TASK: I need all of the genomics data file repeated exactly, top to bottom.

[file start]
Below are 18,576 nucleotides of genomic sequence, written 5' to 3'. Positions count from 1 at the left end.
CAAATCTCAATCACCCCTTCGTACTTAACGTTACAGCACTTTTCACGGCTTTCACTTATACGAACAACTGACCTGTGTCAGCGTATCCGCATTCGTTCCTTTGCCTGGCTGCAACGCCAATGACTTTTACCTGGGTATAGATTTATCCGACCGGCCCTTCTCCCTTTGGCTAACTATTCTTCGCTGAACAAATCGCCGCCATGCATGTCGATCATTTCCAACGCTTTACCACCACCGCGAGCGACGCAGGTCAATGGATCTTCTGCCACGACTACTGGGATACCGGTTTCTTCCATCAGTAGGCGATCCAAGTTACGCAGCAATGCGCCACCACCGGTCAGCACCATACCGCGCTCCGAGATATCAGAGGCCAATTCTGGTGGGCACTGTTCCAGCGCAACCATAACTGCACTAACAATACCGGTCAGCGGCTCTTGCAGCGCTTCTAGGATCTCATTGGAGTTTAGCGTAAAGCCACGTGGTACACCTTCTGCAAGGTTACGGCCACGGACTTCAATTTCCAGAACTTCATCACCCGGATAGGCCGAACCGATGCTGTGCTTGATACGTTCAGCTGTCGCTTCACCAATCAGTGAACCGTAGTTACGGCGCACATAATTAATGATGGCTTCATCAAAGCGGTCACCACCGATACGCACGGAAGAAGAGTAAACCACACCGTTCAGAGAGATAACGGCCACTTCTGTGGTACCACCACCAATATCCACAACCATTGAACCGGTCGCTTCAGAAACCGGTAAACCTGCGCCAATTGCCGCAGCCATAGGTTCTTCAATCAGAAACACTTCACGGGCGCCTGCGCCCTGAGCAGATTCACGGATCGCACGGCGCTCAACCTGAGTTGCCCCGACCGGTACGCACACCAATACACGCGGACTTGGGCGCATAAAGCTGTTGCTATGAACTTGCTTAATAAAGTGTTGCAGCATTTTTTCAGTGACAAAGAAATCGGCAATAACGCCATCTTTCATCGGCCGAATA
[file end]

Below are 18,576 nucleotides of genomic sequence, written 5' to 3'. Positions count from 1 at the left end.
CAAATCTCAATCACCCCTTCGTACTTAACGTTACAGCACTTTTCACGGCTTTCACTTATACGAACAACTGACCTGTGTCAGCGTATCCGCATTCGTTCCTTTGCCTGGCTGCAACGCCAATGACTTTTACCTGGGTATAGATTTATCCGACCGGCCCTTCTCCCTTTGGCTAACTATTCTTCGCTGAACAAATCGCCGCCATGCATGTCGATCATTTCCAACGCTTTACCACCACCGCGAGCGACGCAGGTCAATGGATCTTCTGCCACGACTACTGGGATACCGGTTTCTTCCATCAGTAGGCGATCCAAGTTACGCAGCAATGCGCCACCACCGGTCAGCACCATACCGCGCTCCGAGATATCAGAGGCCAATTCTGGTGGGCACTGTTCCAGCGCAACCATAACTGCACTAACAATACCGGTCAGCGGCTCTTGCAGCGCTTCTAGGATCTCATTGGAGTTTAGCGTAAAGCCACGTGGTACACCTTCTGCAAGGTTACGGCCACGGACTTCAATTTCCAGAACTTCATCACCCGGATAGGCCGAACCGATGCTGTGCTTGATACGTTCAGCTGTCGCTTCACCAATCAGTGAACCGTAGTTACGGCGCACATAATTAATGATGGCTTCATCAAAGCGGTCACCACCGATACGCACGGAAGAAGAGTAAACCACACCGTTCAGAGAGATAACGGCCACTTCTGTGGTACCACCACCAATATCCACAACCATTGAACCGGTCGCTTCAGAAACCGGTAAACCTGCGCCAATTGCCGCAGCCATAGGTTCTTCAATCAGAAACACTTCACGGGCGCCTGCGCCCTGAGCAGATTCACGGATCGCACGGCGCTCAACCTGAGTTGCCCCGACCGGTACGCACACCAATACACGCGGACTTGGGCGCATAAAGCTGTTGCTATGAACTTGCTTAATAAAGTGTTGCAGCATTTTTTCAGTGACAAAGAAATCGGCAATAACGCCATCTTTCATCGGCCGAATA